FIG. 8 shows a block diagram of a data structure 800, which is stored on a computer-readable medium, in accordance with an embodiment. The data structure 800 includes a first data field 810 containing data representing a first list 812 having a first schema arbitrarily chosen by a user. The data structure 800 also includes a second data field 820 containing data representing a second list 822 having a second schema arbitrarily chosen by the user. The first and the second data fields may take on various forms, such as arrays, individual items linked by pointers, etc. In one embodiment, the first and the second list are represented as separate columns in a single data table. One example of such a data table is Table 3 above. Moreover, since both the first list 812 and the second list 822 have arbitrary schema, it is possible that a particular item of data (e.g., in first list 812) spans more than one row. The first data field 810 and the second data field 820 also have list identifiers, denoted as column IDs 811 and 821 respectively.

Data structure 800 also includes a junction table 830, which represents a third list comprising multi-value lookups to the first list 812 and the second list 822. Unique to junction table 830 is the fact that it contains multi-value lookups to more than one list. This aspect is critical in a server-based solution, because it ensures that the allocation of server resources is preserved. In one embodiment, junction table 830 includes a Column ID column 831. As previously stated, the first list 812 and the second list 822 have Column IDs 811 and 821 associated with them. Thus, Column ID column 831 of junction table 830 serves to associate data in a row of the junction table 830 with a particular list. In one embodiment, junction table also contains an Item ID column 832. Each item of the first list 812 and the second list 822 has an Item ID associated with in. The Item ID column 832 of junction table 830 servers to associate data in a row of the junction table 830 with a particular source item. Thus, the combination of the Column ID column 831 and the Item ID column 832 allow a row of junction table 830 to be associated with a specific item of a specific list.

In one embodiment, junction table 830 includes a Target List column 834 for designating the target list for the data in a particular row. Target List column 834 allows for junction table 830 to contain multi-value lookups for multiple target lists (e.g., Monday, Tuesday, and Wednesday).

In one embodiment, junction table 830 includes an Item Ordinal column 833. Item Ordinal column 833 is added to junction table 830 to improve efficiency in database queries by avoiding combinational growth. The item ordinal effectively designates a row of a query result in which the respective item should appear. Table 5 illustrates an example of an exemplary junction table, in accordance with an embodiment.

TABLE 5
Sample Junction Table
Item
MVL Source ItemColumn IDItem IDOrdinal
Monday260
Monday211
Monday160
Monday121
Monday192
Monday1103
Tuesday220
Tuesday140
Tuesday171
Wednesday230
Wednesday241
Wednesday180
Wednesday151
Wednesday1112
Wednesday113

The multi-value lookup (MVL) lists are identified by source items for illustrative purposes. It is appreciated that the MVL lists may be identified by other means, such as by directory name and leaf name for example. For the purposes of Table 5, assume that a Column ID of 1 corresponds to the “Produce” column of Table 3 and a Column ID of 2 corresponds to the “Supermarkets” column. To illustrate, row 0 of a query result for Monday would contain both beef and Farmer's Market. However, since only two results are returned from the Supermarkets list for Monday, row 3 of a query result for Monday would only contain milk. Table 6 illustrates a complete query result based on the sample junction table of Table 5.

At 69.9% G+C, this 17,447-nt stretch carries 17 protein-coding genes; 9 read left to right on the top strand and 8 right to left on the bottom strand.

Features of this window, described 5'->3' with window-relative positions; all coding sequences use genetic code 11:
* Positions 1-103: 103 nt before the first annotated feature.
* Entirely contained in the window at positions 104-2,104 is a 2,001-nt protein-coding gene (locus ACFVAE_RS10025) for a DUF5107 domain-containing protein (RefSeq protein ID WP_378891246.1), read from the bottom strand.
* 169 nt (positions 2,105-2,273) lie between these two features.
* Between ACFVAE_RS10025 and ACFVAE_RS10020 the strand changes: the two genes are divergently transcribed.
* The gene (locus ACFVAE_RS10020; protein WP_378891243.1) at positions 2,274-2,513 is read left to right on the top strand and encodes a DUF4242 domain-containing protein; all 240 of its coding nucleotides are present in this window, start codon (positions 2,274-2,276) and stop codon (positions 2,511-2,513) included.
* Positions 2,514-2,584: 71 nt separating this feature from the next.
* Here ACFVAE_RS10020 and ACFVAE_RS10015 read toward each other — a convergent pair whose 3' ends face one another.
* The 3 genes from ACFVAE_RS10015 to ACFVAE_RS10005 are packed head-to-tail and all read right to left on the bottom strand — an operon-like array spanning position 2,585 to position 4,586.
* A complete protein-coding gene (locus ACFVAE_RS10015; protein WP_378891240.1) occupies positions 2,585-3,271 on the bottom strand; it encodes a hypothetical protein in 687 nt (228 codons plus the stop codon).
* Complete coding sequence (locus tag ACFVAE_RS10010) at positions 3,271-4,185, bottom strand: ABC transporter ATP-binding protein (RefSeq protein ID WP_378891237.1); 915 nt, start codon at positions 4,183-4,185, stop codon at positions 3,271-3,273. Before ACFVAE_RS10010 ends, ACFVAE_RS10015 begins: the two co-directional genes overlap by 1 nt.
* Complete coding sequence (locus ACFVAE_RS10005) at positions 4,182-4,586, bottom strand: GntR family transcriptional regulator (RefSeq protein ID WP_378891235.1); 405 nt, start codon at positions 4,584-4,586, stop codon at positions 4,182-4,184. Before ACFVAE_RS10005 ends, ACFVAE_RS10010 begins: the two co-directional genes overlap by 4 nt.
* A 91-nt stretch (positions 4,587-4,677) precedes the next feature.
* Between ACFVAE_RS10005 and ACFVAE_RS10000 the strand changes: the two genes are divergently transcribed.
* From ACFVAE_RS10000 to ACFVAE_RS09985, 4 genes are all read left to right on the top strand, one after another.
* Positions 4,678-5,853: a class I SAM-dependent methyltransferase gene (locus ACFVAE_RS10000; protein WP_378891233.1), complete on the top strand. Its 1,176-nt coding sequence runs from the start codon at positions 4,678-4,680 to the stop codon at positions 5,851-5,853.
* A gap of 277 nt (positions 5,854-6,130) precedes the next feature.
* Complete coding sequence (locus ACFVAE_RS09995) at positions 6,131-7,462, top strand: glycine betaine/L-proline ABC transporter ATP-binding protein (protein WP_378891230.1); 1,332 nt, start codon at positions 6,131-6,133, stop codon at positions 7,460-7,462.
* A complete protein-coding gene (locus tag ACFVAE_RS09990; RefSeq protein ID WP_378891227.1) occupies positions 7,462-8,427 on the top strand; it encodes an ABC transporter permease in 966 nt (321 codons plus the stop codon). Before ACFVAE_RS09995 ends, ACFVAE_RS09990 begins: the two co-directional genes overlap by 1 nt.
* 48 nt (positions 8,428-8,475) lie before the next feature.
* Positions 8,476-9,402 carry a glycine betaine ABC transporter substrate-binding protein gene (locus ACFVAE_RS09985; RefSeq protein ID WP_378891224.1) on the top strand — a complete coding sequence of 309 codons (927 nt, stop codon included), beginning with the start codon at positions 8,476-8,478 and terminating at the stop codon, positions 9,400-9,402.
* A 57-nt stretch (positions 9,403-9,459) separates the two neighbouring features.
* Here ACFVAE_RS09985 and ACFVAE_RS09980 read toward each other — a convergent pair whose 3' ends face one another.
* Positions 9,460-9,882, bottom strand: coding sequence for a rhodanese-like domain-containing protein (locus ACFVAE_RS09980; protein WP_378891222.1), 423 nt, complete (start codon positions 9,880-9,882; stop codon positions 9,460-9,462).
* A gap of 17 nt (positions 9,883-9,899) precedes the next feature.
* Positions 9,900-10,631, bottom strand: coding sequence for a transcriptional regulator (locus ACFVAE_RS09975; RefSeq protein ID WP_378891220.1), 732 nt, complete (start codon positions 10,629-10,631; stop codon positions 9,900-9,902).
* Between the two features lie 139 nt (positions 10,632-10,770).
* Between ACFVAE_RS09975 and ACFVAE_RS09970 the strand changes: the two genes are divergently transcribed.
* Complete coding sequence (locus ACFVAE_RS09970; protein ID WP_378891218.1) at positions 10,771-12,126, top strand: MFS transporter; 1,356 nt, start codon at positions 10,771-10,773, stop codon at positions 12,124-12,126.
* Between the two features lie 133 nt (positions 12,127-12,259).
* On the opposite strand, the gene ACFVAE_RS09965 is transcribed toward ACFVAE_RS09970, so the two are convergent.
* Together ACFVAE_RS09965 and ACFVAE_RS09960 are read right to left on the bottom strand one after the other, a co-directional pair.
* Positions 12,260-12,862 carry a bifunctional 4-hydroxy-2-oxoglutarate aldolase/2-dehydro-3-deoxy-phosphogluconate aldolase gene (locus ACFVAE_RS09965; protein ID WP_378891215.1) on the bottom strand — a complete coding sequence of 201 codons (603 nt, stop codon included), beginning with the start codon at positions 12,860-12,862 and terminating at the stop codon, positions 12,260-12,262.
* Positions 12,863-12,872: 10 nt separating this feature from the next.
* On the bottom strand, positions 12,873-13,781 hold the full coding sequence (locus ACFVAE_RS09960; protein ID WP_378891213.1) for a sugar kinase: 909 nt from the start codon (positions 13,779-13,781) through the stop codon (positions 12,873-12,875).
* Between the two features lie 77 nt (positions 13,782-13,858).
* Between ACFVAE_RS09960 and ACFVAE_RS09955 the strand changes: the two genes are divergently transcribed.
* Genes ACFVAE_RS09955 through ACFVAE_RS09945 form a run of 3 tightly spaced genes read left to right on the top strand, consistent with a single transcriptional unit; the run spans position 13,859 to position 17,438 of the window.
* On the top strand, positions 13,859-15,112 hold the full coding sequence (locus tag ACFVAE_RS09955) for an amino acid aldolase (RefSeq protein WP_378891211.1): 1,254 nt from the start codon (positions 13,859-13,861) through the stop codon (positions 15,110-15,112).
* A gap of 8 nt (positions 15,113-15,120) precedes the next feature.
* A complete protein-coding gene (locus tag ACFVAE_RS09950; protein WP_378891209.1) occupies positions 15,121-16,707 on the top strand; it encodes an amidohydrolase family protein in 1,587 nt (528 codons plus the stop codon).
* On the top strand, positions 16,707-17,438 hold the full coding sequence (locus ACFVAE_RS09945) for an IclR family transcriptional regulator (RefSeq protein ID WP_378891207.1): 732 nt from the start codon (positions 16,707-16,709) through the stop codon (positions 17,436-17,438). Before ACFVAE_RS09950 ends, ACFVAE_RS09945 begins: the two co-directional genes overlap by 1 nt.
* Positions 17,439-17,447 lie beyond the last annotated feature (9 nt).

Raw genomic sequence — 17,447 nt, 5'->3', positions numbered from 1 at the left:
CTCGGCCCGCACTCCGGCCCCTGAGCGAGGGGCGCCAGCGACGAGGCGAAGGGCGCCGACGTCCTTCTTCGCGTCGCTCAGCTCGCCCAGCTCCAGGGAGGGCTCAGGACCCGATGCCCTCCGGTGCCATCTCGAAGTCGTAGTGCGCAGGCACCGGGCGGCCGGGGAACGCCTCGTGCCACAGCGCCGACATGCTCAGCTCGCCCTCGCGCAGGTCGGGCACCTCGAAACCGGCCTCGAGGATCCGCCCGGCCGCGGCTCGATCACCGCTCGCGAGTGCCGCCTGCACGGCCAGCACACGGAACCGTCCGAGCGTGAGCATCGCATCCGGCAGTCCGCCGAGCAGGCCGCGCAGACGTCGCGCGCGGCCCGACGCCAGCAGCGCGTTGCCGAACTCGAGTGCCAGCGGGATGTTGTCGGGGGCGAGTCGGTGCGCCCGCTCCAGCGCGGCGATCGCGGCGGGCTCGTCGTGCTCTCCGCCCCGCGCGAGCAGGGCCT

TABLE 6
Sample Query Result based on Table 5
MVL List
NameGrocery IDGroceryStore IDStore Name
Monday6beef6Farmer's
Market
Monday2carrot1Whole Foods
Monday9eggNULLNULL
Monday10milkNULLNULL
Tuesday4basil2Safeway
Tuesday7chickenNULLNULL
Wednesday8fish3Albertsons
Wednesday5onion4Trader Joe
Wednesday11orange juiceNULLNULL
Wednesday1tomatoNULLNULL

A typical database does not involve an item ordinal and would therefore suffer from combinational growth. In the preceding example, the number of rows returned in a typical query would be the product of grocery items found and supermarket items found (e.g., eight rows for Monday, two rows for Tuesday, eight rows for Wednesday, eighteen total rows). Note in Table 6 that only 10 rows of data are required—a substantial savings in terms data transfer requirements.

Thus, embodiments provide technology for performing multi-value lookups to lists having arbitrary schema. The techniques and data structures described herein provide for efficient data storage and transmission. Such technology is ideal for a highly scalable server capable of supporting numerous schemas. Because of the efficiency of the technology described herein, it is possible for a server to support a greater number of users than its maximum number of connections.

The previous description of the disclosed embodiments is provided to enable any person skilled in the art to make or use the present invention. Various modifications to these embodiments will be readily apparent to those skilled in the art, and the generic principles defined herein may be applied to other embodiments without departing from the spirit or scope of the invention. Thus, the present invention is not intended to be limited to the embodiments shown herein but is to be accorded the widest scope consistent with the principles and novel features disclosed herein.